Stringer: “Andrew Yang’s ignorance of critical issues facing our city isn’t just insulting — it’s dangerous. Taking the A train to the Bronx might be funny, but not knowing basic facts about public transit, police reform, and domestic violence is no laughing matter.”
New York, NY – In less than 48 hours, Andrew Yang repeatedly demonstrated how little he knows about key issues facing New Yorkers — and proved voters who are worried about his substance-free campaign right. From public transit to domestic violence to police reform, Yang flunked question after question on basic city issues and the plans he claims he has to solve them. Comptroller and mayoral candidate Scott Stringer today is offering Andrew Yang the facts:
- On public transit, Yang could not explain how his proposed City takeover of the MTA would work, and could not answer how much debt the agency owes nor how much of its operating budget goes to paying back those loans. Yang also claimed the MTA makes its financial information hard to find. In fact, not only would City takeover of the MTA saddle the City with billions in debt service and capital costs, while adding tens of thousands of new employees to the City’s payroll — growing the City’s workforce by 15% overnight — but the MTA does publish its financial figures online for the public, see here. Yang’s plan also claims that “funding will not change and this will not devolve into a political play for power between the governor and the mayor” — a laughable notion untethered from reality.
- On domestic violence shelters, Yang suggested it “would be extraordinarily helpful to have specific shelters for domestic violence.” In fact, these shelters already exist. The City’s Human Resources Administration (HRA) runs an entirely separate shelter system focused explicitly on supporting domestic violence survivors that, with more than 2,500 beds, is already the largest such system in the nation. The next mayor needs to expand these shelters and supports — but they’ll have a hard time doing that if they don’t even know they exist.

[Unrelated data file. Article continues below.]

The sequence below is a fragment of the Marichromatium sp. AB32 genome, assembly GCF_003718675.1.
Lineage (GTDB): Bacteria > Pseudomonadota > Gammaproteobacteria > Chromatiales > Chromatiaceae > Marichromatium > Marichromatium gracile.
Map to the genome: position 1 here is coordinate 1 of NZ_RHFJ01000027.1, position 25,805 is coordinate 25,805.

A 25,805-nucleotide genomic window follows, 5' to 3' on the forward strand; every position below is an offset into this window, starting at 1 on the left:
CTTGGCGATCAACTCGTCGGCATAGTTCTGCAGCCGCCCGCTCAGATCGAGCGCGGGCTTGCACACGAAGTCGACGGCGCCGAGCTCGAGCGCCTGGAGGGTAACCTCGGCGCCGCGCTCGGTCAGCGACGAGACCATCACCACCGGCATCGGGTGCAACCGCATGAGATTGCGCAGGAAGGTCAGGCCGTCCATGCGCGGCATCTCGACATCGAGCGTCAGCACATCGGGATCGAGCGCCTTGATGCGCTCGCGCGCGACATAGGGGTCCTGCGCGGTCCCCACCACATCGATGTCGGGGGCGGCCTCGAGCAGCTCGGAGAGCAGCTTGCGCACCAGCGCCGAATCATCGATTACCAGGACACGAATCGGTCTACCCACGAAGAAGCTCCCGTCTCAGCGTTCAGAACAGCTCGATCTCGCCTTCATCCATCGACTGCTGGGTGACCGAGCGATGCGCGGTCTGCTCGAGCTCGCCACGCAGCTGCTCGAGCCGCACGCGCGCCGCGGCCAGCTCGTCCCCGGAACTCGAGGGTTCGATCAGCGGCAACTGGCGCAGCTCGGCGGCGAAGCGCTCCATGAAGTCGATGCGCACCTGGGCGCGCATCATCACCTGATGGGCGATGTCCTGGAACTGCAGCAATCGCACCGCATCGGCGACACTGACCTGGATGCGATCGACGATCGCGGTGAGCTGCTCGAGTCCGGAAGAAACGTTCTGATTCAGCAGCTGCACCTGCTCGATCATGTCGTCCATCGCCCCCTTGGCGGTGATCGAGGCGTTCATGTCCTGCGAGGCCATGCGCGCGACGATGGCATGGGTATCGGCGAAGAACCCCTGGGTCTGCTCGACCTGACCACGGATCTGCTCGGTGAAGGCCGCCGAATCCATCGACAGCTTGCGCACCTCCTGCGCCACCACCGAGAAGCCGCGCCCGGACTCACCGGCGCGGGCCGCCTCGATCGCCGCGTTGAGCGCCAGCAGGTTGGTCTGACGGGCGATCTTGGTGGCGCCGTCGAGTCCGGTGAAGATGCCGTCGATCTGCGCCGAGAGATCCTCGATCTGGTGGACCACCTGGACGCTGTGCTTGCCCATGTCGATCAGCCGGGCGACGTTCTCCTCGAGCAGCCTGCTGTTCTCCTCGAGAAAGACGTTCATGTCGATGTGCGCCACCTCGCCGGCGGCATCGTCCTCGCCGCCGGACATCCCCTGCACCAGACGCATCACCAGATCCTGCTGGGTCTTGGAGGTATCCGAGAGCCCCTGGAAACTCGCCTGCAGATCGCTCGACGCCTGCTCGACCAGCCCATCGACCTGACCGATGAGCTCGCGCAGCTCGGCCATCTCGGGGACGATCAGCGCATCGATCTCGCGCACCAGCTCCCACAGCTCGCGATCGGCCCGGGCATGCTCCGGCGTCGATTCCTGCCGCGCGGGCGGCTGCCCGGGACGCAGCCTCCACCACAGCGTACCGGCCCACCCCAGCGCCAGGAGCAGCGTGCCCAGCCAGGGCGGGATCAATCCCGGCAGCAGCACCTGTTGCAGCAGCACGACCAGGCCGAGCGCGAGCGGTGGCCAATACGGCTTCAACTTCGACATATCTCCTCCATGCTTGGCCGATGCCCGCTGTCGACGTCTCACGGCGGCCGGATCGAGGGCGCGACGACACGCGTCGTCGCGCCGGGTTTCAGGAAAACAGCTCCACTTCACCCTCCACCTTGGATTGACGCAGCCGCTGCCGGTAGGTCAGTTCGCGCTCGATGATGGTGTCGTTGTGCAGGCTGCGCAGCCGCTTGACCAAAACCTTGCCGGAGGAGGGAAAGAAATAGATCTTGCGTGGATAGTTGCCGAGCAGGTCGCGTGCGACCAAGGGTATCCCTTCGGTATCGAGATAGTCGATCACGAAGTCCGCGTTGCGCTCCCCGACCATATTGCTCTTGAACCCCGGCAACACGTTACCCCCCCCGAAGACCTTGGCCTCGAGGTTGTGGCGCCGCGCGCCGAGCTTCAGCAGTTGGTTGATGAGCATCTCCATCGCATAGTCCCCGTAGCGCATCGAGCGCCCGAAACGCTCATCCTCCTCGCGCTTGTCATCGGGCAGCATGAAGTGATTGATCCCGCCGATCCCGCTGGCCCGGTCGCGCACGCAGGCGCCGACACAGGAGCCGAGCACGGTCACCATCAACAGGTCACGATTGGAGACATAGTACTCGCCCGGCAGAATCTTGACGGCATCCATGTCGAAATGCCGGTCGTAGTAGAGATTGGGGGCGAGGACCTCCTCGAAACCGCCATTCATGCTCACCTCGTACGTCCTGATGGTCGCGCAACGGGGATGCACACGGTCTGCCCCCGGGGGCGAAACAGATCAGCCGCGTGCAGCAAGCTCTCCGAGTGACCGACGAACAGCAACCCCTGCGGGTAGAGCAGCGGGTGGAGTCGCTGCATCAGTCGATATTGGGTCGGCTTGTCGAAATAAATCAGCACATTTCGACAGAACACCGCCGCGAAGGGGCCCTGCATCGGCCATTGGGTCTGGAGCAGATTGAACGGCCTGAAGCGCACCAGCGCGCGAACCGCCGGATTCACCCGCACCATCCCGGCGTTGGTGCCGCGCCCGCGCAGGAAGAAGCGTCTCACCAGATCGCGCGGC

- On police reform, Yang could not answer if he supports the repeal of 50-A — and appeared to not even know what 50-A is. That’s a shame, since the repeal of 50-A in June of last year was a step toward real transparency and accountability in the NYPD’s disciplinary system, making personnel records of law enforcement officers public under State law. Any candidate who’s serious about reforming the police would know about 50-A — so it makes sense that Yang, whose campaign is being run by former PBA lobbyists, doesn’t. Stringer, on the other hand, has proposed further steps for transparency, including publishing all misconduct cases involving officers going back two decades.
“Andrew Yang’s ignorance of critical issues facing our city isn’t just insulting — it’s dangerous. Taking the A train to the Bronx might be funny, but not knowing basic facts about public transit, police reform, and domestic violence is no laughing matter. The next mayor of New York ought to understand how our city works and have detailed plans to tackle the biggest issues facing New Yorkers. The scale of what Andrew Yang does not know about city government is matched only by the vast emptiness of his ideas,” said Comptroller Scott Stringer.
“At this critical time, we can’t afford a mayor on training wheels. As mayor, I’ll be ready on day one to deliver real change to New Yorkers and rebuild a city that is fairer and more equitable for all.” Stringer added.
Scott Stringer grew up in Washington Heights in the 1970s. He attended P.S. 152 on Nagle Avenue and I.S. 52 on Academy Street. He graduated from John F. Kennedy High School in Marble Hill and John Jay College of Criminal Justice in Manhattan, a CUNY school.
Stringer was elected City Comptroller in 2013. Prior to serving as Comptroller, he was Manhattan Borough President from 2006 to 2013 and represented the Upper West Side in the New York State Assembly from 1992 to 2005. He and his wife, Elyse Buxbaum, live in Manhattan with their two children, Max and Miles.